Since Eruption Day, the climate of the world has been altered significantly. Not only have weather patterns been affected, the average world temperature has dropped and the ice has more claimed large tracts of land for itself. The world as we know it has been plunged into a sort of premature ice-age, with the temperatures not as cold as the last ice age and less ice covering up land in the north.

Climate Change post-Eruption Day

Predictions of numerous geologists pre-eruption day on the sopervolcano Yellowstone erupting was proved right in part, with many theories being disproven.

Predictions of a Volcanic winter came true in a major fashion. What had occured numerous times in history occured again, but in a heavily intensified manner than before. Ash and sulfur dioxide were pumped into the air in a large manner by the supervolcano. The eruption was the largest in the world since the Toba explosion some 70,000 years ago and caused a small chain reaction in the explosion of volcanoes around the chain of fire. This would lead to the creation of new land at a largely rapid rate, but also cause numerous Tsunamis which would affect various nations on the Pacific Rim.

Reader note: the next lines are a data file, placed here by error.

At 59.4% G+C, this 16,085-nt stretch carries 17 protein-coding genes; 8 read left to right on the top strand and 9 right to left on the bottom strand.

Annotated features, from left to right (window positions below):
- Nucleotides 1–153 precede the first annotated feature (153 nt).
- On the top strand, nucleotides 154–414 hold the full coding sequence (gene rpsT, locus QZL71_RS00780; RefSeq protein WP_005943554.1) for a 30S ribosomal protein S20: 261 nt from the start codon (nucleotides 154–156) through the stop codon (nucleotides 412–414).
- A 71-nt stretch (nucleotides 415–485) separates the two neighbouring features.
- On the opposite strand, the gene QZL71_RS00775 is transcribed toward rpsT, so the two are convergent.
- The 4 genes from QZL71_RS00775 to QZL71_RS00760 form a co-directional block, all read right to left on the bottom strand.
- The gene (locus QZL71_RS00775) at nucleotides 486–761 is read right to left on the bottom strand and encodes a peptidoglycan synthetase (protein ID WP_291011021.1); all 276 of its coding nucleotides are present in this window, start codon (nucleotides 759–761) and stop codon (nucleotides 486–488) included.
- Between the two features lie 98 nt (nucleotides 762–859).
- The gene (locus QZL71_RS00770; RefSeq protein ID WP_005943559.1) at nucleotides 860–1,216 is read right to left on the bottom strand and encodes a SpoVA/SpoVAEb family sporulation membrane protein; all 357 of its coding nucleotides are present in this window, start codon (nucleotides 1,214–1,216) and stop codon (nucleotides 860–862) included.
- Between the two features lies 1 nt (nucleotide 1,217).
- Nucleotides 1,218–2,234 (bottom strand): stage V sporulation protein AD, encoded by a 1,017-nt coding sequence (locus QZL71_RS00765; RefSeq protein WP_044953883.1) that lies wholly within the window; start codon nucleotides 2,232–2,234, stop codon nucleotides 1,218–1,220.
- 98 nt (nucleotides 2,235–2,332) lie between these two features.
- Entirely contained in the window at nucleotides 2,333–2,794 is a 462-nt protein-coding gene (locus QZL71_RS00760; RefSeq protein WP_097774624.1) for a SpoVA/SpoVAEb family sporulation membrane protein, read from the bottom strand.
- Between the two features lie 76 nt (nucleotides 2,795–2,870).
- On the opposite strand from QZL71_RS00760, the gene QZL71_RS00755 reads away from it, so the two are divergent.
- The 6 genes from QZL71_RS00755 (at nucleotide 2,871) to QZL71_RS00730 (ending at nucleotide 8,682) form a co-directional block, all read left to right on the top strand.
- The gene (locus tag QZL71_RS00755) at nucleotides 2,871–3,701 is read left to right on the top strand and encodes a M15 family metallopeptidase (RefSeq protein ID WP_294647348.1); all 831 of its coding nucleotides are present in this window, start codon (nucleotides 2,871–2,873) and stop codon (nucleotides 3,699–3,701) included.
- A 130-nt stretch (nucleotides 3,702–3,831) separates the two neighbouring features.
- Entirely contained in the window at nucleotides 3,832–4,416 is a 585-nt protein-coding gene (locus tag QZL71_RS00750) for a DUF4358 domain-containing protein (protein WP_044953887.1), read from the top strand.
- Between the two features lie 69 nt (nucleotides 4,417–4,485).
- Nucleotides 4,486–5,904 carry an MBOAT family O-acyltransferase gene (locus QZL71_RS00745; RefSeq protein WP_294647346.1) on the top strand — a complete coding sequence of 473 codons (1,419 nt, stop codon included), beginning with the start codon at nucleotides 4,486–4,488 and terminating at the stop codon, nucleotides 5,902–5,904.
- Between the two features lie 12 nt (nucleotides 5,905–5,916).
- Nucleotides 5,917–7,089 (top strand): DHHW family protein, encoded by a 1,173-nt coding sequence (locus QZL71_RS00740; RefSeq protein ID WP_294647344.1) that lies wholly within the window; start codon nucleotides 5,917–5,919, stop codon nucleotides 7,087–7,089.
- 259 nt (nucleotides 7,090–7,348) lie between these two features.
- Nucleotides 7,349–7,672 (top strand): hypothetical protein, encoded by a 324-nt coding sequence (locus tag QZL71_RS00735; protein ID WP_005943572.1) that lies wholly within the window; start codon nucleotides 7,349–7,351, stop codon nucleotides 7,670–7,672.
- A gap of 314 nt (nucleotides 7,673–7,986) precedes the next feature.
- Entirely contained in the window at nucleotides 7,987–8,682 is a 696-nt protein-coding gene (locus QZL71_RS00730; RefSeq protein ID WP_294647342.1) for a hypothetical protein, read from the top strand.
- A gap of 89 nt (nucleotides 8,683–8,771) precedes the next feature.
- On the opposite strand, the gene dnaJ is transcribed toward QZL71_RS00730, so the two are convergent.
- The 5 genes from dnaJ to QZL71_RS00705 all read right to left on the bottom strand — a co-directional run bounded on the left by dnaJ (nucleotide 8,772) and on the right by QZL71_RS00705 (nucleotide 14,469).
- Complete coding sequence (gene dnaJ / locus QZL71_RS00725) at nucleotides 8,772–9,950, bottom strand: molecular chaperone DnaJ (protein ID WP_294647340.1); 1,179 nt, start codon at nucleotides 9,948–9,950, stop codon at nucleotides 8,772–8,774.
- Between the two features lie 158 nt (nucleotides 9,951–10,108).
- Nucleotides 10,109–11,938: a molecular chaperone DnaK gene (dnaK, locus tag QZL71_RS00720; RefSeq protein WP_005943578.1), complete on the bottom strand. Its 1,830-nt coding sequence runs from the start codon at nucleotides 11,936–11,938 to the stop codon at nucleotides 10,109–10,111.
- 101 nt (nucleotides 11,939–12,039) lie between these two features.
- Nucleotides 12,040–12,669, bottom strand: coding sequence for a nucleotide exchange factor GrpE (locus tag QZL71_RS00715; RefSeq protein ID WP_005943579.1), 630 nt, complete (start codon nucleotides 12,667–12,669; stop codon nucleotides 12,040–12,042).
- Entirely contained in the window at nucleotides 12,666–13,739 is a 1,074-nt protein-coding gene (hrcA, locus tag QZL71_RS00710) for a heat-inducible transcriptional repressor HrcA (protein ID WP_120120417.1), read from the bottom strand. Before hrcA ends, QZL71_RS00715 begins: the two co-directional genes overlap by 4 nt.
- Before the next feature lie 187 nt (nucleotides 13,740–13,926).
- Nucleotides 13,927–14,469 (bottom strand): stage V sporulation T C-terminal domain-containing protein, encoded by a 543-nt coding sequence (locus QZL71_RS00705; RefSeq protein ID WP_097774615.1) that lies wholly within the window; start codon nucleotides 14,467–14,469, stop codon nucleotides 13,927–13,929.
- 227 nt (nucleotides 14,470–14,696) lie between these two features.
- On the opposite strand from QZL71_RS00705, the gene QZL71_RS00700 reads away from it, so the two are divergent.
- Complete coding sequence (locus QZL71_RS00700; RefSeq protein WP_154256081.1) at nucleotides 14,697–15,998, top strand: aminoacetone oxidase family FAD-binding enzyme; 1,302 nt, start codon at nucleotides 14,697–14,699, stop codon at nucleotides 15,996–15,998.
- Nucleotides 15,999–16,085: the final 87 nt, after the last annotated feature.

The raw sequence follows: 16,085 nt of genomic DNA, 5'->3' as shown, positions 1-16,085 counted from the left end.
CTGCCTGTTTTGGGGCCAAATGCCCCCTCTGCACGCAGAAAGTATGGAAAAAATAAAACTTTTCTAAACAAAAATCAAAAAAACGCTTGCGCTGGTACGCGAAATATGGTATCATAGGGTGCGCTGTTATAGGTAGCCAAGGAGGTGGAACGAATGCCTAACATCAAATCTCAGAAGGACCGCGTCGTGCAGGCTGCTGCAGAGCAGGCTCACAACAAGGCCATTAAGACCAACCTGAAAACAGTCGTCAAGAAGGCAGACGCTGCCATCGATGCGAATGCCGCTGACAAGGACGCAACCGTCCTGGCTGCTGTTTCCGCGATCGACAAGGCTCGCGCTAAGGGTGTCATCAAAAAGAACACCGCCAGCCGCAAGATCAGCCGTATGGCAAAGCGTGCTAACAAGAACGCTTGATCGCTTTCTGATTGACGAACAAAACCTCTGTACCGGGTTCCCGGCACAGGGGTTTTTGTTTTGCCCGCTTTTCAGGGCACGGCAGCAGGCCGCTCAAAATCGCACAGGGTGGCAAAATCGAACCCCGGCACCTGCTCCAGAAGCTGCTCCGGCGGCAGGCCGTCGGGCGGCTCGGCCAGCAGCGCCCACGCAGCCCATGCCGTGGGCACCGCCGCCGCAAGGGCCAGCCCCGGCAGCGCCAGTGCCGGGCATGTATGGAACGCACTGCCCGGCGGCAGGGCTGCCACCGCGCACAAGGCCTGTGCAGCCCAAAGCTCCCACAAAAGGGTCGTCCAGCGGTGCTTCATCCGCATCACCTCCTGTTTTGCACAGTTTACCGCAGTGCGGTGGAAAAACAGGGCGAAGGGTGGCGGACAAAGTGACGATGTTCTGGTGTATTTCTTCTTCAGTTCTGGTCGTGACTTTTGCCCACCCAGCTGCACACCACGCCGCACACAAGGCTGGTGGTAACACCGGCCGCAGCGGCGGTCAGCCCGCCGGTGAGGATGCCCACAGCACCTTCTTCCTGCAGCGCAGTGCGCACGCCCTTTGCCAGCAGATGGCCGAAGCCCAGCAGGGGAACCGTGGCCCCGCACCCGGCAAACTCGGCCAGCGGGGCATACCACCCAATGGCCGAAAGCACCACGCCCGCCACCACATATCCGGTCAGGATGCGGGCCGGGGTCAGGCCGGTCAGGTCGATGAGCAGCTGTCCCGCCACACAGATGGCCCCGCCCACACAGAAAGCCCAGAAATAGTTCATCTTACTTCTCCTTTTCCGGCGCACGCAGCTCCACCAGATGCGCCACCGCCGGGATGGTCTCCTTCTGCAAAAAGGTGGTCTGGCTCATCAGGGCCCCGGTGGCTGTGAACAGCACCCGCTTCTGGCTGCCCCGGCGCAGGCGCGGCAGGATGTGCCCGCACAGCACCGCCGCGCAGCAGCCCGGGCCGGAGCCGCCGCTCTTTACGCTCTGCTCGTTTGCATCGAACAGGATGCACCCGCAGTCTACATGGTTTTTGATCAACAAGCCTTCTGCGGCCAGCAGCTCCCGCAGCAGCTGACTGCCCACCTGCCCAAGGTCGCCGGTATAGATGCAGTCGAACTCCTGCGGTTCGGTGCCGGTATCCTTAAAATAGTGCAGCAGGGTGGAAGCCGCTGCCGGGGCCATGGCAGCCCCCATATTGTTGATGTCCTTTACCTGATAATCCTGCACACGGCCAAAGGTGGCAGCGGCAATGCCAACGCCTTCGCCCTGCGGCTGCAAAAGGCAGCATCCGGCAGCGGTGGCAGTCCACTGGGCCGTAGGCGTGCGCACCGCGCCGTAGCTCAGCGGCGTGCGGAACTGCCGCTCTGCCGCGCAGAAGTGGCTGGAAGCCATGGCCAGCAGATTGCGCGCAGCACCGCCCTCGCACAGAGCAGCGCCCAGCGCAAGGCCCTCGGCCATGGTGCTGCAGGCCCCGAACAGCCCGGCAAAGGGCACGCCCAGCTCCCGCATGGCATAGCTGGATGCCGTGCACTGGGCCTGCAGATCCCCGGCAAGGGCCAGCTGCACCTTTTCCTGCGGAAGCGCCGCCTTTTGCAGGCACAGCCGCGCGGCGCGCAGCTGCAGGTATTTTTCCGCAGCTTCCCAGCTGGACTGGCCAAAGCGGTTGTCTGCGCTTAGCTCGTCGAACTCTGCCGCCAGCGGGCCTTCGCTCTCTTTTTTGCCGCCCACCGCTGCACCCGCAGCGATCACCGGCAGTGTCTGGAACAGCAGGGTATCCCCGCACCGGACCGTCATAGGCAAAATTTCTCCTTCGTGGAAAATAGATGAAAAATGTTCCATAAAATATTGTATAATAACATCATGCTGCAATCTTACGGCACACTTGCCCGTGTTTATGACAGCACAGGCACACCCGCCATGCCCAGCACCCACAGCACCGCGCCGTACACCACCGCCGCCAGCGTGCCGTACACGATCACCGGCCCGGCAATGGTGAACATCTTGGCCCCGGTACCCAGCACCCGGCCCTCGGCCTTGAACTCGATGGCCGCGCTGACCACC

The Volcanic winter following Eruption day would not end so quickly. What would follow the eruption would be something which would come to be reffered to as the Decade of No Summers in later years. For more than a decade, the world would be locked in a cold age as ice caps began to once more expand from the poles and the temperature grew cold, with no summer to speak of. 

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